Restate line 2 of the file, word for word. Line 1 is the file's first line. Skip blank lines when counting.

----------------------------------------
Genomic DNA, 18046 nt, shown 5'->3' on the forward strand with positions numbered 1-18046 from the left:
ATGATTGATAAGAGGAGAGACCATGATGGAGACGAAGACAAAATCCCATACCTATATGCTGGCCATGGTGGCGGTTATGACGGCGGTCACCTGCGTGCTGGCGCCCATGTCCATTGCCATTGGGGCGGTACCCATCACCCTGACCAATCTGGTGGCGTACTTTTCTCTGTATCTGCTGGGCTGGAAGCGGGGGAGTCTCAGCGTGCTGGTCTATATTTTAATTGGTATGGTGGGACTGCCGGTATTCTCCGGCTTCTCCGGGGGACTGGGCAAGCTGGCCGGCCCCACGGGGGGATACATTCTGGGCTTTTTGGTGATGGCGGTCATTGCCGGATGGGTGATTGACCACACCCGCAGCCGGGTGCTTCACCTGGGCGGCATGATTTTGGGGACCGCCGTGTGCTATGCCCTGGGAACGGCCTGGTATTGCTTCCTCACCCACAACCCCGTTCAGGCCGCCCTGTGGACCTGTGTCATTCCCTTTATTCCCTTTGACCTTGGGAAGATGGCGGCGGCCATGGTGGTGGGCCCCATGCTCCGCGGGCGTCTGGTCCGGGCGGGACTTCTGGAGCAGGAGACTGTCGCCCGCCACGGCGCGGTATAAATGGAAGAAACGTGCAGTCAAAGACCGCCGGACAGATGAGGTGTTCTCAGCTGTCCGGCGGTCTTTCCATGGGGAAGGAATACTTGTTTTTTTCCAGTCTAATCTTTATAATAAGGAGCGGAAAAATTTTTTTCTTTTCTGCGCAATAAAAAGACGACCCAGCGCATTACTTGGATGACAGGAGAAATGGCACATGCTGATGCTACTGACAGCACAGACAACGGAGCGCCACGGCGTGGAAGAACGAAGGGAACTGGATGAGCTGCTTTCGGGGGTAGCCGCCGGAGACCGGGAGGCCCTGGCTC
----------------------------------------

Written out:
ATGATTGATAAGAGGAGAGACCATGATGGAGACGAAGACAAAATCCCATACCTATATGCTGGCCATGGTGGCGGTTATGACGGCGGTCACCTGCGTGCTGGCGCCCATGTCCATTGCCATTGGGGCGGTACCCATCACCCTGACCAATCTGGTGGCGTACTTTTCTCTGTATCTGCTGGGCTGGAAGCGGGGGAGTCTCAGCGTGCTGGTCTATATTTTAATTGGTATGGTGGGACTGCCGGTATTCTCCGGCTTCTCCGGGGGACTGGGCAAGCTGGCCGGCCCCACGGGGGGATACATTCTGGGCTTTTTGGTGATGGCGGTCATTGCCGGATGGGTGATTGACCACACCCGCAGCCGGGTGCTTCACCTGGGCGGCATGATTTTGGGGACCGCCGTGTGCTATGCCCTGGGAACGGCCTGGTATTGCTTCCTCACCCACAACCCCGTTCAGGCCGCCCTGTGGACCTGTGTCATTCCCTTTATTCCCTTTGACCTTGGGAAGATGGCGGCGGCCATGGTGGTGGGCCCCATGCTCCGCGGGCGTCTGGTCCGGGCGGGACTTCTGGAGCAGGAGACTGTCGCCCGCCACGGCGCGGTATAAATGGAAGAAACGTGCAGTCAAAGACCGCCGGACAGATGAGGTGTTCTCAGCTGTCCGGCGGTCTTTCCATGGGGAAGGAATACTTGTTTTTTTCCAGTCTAATCTTTATAATAAGGAGCGGAAAAATTTTTTTCTTTTCTGCGCAATAAAAAGACGACCCAGCGCATTACTTGGATGACAGGAGAAATGGCACATGCTGATGCTACTGACAGCACAGACAACGGAGCGCCACGGCGTGGAAGAACGAAGGGAACTGGATGAGCTGCTTTCGGGGGTAGCCGCCGGAGACCGGGAGGCCCTGGCTC